Hospital visiting guidelines updated 16 September 2022: Hospital visitors must wear a surgical/medical paper mask. Fabric face coverings are not acceptable.  See our COVID-19 page for general COVID-19 advice, detailed hospital visiting guidelines and COVID-19 tests.

See for info on vaccinations.

Last updated:
16 September 2022

Fewer visitor restrictions now apply

For visitors to all facilities effective from 16 September 2022

Some visitor restrictions for all Te Whatu Ora Te Tai o Poutini West Coast health facilities remain in place, but we have relaxed others.

There is still a heightened risk to vulnerable people in hospital and so people must continue to wear a mask when visiting any of our facilities and follow other advice designed to keep patients, staff and other visitors safe.

Kia whakahaumaru te whānau, me ngā iwi katoa – this is to keep everybody safe:

  • Visitors or support people must not visit our facilities if they are unwell. Do not visit if you have recently tested positive for COVID-19 and haven’t completed your isolation period.
  • Patients in single rooms may have more than one visitor while patients in multi-bed rooms can have one visitor only per patient to ensure there is no overcrowding.
  • People can have one or two support people to accompany them to outpatients appointments.
  • Women in labour in a birthing suite, in Te Nīkau Hospital’s Maternity Ward and in Buller’s Kawatiri Maternity Unit can have the usual support people, subject to space, for the duration of their stay in our facilities.
  • Eating or drinking at the bedside is at the discretion of the Clinical Nurse Manager. Visitors must not eat or drink in multibed rooms because of the increased risk when multiple people remove their mask in the same space.
  • Hand sanitiser is available and must be used.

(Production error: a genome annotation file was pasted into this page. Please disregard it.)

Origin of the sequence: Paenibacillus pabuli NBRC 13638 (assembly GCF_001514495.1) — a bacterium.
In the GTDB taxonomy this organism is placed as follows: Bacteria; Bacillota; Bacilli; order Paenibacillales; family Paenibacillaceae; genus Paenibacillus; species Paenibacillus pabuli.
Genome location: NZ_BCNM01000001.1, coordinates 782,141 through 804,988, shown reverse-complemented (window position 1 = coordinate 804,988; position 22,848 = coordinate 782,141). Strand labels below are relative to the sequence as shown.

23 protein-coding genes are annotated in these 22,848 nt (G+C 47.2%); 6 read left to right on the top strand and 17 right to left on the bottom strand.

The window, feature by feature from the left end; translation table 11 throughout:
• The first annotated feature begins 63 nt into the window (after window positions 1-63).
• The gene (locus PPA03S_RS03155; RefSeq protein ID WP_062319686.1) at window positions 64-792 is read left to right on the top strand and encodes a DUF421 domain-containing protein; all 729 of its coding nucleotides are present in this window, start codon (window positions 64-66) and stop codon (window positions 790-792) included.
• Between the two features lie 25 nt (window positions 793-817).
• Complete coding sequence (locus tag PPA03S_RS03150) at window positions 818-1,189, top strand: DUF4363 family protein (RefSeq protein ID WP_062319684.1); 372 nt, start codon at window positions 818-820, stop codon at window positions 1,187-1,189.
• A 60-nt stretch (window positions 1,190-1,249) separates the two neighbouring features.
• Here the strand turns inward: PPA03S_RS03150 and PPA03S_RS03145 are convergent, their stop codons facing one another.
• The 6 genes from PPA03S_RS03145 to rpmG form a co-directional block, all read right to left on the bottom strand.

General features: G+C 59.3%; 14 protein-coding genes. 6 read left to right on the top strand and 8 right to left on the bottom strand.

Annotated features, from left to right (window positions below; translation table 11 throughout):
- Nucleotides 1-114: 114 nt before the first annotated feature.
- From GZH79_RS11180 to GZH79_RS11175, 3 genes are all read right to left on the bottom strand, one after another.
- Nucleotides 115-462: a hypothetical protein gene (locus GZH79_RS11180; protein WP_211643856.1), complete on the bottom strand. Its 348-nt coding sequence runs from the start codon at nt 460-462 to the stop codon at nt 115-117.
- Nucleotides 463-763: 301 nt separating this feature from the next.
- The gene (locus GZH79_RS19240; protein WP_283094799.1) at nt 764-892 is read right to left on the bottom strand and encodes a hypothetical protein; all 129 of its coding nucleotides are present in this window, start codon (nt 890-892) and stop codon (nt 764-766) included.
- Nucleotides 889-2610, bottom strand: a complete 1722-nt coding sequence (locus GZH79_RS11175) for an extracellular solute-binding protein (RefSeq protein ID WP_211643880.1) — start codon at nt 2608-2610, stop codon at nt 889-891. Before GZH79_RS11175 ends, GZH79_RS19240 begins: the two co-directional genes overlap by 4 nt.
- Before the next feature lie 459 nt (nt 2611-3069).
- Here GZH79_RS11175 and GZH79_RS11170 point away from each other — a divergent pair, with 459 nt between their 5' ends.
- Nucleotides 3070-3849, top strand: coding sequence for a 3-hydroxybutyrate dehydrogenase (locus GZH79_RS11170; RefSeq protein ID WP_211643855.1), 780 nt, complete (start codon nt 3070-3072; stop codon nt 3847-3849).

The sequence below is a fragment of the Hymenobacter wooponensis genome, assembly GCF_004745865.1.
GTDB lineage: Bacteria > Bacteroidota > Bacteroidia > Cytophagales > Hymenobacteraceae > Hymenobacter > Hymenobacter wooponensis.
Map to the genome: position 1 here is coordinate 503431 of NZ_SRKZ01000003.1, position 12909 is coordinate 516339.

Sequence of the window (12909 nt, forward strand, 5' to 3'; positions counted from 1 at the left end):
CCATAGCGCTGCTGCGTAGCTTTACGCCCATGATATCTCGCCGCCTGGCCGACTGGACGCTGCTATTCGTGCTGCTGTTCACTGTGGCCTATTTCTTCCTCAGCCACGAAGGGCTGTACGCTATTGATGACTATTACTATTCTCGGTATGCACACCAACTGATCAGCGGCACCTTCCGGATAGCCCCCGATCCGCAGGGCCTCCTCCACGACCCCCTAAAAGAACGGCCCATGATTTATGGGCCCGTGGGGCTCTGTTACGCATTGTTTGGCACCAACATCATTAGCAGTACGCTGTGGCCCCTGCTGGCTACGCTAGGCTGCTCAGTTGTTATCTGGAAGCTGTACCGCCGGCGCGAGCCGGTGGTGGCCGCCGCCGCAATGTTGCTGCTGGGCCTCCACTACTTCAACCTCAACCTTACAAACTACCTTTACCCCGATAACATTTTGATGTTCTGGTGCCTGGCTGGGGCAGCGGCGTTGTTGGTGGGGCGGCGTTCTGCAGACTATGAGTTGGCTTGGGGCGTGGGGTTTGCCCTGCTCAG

Thank you in advance for your patience and understanding as our staff work hard to protect and care for some of the most vulnerable in our community.

Mask wearing

  • Surgical/medical masks must be worn at all sites, except in counselling, mental health and addiction services where it’s on a case-by-case agreement with patients. Masks will be provided if you don’t have one. In higher-risk environments, people, including young children, may not be able to visit if they cannot wear a mask.
  • Any member of the public with a mask exemption is welcome in all our facilities when attending to receive health care and *treatment. Please show your mask exemption card and appointment letter to staff at the entrance. *Treatment includes coming into the Emergency Department, outpatient appointments, surgery or a procedure.

Visiting patients with COVID-19

  • People are able to visit patients who have COVID-19 but they must wear an N95 mask – this will be provided if you don’t have one.
  • Other methods of communication will be facilitated e.g. phone, Facetime, Zoom, WhatsApp etc where visits aren’t possible.

You must NOT visit our facilities if you

  • are COVID-19 positive
  • are unwell. Please stay home if you have a tummy bug or cold or flu/COVID-19-like symptoms (even if you’ve tested negative for COVID-19).

Te Whatu Ora West Coast Aged Residential Care facilities

Visitors are welcome at our Aged Care Residential facilities, subject to the space available. All visitors must wear a surgical mask.

More COVID-19 information

CE Update – 3 July 2019

Wednesday 3 July 2019CE Update1 minute to read

Articles in this update include:

  1. In this July issue:

    1. Wellbeing Budget (David Meates)
    2. West Coast Health Facilities Update (David Meates)
      • Te Nīkau Grey Hospital and Health Centre
      • Buller Health facility
      • Cowper Street facility
    3. Strong Uptake of the Flu Vaccine by our people (David Meates)
    4. Career pathway through West Coast Health System leads to Director of Nursing appointment
    5. Remembering Jean Adams (1930-2019) (Greymouth Star)
    6. Bouquets
      • Spotless Services
      • Parfitt Ward
    7. Training as a Pharmacy Technician provides hands-on learning opportunity
    8. International Paediatric nursing experience benefits West Coast children and families
    9. Arts Therapy – a clinical health and wellbeing practice on the West Coast
    10. CALD – Enhancing CALD Cultural Competence
    11. Barrytown School's Pā Harakeke re-establishment project
    12. Henry Hole retires from Grey Base Hospital Laboratory
    13. West Coast Nurse Practitioners find their feet (Kathy Stodart)
    14. International Nurses Day 2019
    15. 1 minute with… Georgia Wilkinson
    16. E-Update
    17. News from the South Island Alliance
      • South Island Māori and Pasifika women's experiences of breastfeeding

You can read the CE Update in 2 different formats:

Read the PDF version

View on


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Page last updated: 17 March 2021

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